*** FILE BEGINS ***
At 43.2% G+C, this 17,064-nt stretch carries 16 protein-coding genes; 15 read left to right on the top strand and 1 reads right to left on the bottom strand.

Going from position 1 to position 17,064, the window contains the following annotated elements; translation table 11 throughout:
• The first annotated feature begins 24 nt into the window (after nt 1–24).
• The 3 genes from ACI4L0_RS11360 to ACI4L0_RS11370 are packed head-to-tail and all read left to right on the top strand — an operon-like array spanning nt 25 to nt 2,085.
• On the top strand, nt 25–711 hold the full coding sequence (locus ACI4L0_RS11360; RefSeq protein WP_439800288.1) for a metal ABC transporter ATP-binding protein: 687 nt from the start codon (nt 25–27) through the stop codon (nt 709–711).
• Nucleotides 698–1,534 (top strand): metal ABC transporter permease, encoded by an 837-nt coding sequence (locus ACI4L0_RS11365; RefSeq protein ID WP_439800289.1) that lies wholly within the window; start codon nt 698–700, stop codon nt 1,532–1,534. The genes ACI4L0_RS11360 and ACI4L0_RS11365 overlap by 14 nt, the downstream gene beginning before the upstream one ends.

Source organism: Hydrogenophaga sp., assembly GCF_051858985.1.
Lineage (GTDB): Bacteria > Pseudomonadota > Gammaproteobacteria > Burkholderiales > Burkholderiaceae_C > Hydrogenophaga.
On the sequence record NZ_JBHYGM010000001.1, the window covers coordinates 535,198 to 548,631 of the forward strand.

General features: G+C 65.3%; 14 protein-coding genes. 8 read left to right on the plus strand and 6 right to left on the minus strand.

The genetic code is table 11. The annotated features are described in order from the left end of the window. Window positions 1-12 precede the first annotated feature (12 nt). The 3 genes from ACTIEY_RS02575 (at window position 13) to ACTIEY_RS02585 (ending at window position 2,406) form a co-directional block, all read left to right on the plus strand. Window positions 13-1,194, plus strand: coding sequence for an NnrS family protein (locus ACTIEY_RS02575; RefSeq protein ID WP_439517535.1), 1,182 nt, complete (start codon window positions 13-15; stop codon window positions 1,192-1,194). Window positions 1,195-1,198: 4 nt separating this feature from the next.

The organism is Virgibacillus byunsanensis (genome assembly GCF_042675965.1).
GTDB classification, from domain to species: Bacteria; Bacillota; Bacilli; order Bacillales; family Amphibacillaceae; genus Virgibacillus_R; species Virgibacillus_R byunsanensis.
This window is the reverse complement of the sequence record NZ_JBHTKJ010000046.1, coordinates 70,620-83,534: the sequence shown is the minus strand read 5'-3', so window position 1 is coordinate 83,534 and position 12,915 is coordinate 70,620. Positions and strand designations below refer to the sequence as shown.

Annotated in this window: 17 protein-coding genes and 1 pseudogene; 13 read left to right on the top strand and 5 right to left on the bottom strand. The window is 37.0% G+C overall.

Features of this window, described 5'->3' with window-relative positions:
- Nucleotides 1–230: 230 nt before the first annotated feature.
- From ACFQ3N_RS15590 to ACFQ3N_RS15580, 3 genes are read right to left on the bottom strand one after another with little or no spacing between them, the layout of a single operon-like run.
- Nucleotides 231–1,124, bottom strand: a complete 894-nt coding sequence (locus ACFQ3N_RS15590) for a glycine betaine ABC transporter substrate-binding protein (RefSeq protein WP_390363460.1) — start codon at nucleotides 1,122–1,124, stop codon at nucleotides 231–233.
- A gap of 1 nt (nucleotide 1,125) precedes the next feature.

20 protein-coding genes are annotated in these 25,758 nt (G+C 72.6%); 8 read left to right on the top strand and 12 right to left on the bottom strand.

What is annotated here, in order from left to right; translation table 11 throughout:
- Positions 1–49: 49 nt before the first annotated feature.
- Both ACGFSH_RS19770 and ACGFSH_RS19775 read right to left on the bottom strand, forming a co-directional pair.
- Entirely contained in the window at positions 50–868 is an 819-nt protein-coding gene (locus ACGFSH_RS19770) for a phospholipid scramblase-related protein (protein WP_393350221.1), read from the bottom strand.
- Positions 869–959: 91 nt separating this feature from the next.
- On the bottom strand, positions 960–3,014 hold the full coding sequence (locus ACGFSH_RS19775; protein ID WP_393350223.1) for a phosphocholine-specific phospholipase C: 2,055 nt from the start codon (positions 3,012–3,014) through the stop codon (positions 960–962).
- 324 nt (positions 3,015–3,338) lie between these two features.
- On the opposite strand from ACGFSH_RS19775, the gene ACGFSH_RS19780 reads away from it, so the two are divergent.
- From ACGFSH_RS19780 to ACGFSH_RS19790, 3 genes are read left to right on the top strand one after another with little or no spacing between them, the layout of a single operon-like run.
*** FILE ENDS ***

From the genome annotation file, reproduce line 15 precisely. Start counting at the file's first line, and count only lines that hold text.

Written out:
Annotated in this window: 17 protein-coding genes and 1 pseudogene; 13 read left to right on the top strand and 5 right to left on the bottom strand. The window is 37.0% G+C overall.